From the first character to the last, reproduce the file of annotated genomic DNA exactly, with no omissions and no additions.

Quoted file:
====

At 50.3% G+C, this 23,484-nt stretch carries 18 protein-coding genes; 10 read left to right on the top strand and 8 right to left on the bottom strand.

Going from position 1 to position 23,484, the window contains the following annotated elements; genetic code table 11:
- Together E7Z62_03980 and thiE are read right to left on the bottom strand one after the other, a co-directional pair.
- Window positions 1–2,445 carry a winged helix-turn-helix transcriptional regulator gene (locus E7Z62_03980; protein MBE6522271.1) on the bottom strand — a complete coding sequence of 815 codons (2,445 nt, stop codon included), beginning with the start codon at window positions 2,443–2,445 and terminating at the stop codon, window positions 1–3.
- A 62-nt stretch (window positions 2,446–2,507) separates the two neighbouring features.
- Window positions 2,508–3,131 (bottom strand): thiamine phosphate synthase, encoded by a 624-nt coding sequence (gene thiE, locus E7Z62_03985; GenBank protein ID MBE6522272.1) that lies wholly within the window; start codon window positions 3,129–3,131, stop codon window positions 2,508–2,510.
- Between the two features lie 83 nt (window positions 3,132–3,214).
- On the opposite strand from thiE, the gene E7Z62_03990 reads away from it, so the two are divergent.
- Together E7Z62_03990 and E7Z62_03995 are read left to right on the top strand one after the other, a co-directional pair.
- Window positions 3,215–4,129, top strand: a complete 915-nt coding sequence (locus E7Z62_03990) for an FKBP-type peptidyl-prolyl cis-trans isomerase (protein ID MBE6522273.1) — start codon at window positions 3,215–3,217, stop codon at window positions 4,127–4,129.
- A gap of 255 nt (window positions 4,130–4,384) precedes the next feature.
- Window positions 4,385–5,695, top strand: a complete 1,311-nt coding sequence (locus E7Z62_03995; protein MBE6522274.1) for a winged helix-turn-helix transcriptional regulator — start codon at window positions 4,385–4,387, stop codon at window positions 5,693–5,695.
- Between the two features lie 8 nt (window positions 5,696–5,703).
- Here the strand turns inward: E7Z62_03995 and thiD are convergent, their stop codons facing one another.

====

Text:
At 50.3% G+C, this 23,484-nt stretch carries 18 protein-coding genes; 10 read left to right on the top strand and 8 right to left on the bottom strand.

Going from position 1 to position 23,484, the window contains the following annotated elements; genetic code table 11:
- Together E7Z62_03980 and thiE are read right to left on the bottom strand one after the other, a co-directional pair.
- Window positions 1–2,445 carry a winged helix-turn-helix transcriptional regulator gene (locus E7Z62_03980; protein MBE6522271.1) on the bottom strand — a complete coding sequence of 815 codons (2,445 nt, stop codon included), beginning with the start codon at window positions 2,443–2,445 and terminating at the stop codon, window positions 1–3.
- A 62-nt stretch (window positions 2,446–2,507) separates the two neighbouring features.
- Window positions 2,508–3,131 (bottom strand): thiamine phosphate synthase, encoded by a 624-nt coding sequence (gene thiE, locus E7Z62_03985; GenBank protein ID MBE6522272.1) that lies wholly within the window; start codon window positions 3,129–3,131, stop codon window positions 2,508–2,510.
- Between the two features lie 83 nt (window positions 3,132–3,214).
- On the opposite strand from thiE, the gene E7Z62_03990 reads away from it, so the two are divergent.
- Together E7Z62_03990 and E7Z62_03995 are read left to right on the top strand one after the other, a co-directional pair.
- Window positions 3,215–4,129, top strand: a complete 915-nt coding sequence (locus E7Z62_03990) for an FKBP-type peptidyl-prolyl cis-trans isomerase (protein ID MBE6522273.1) — start codon at window positions 3,215–3,217, stop codon at window positions 4,127–4,129.
- A gap of 255 nt (window positions 4,130–4,384) precedes the next feature.
- Window positions 4,385–5,695, top strand: a complete 1,311-nt coding sequence (locus E7Z62_03995; protein MBE6522274.1) for a winged helix-turn-helix transcriptional regulator — start codon at window positions 4,385–4,387, stop codon at window positions 5,693–5,695.
- Between the two features lie 8 nt (window positions 5,696–5,703).
- Here the strand turns inward: E7Z62_03995 and thiD are convergent, their stop codons facing one another.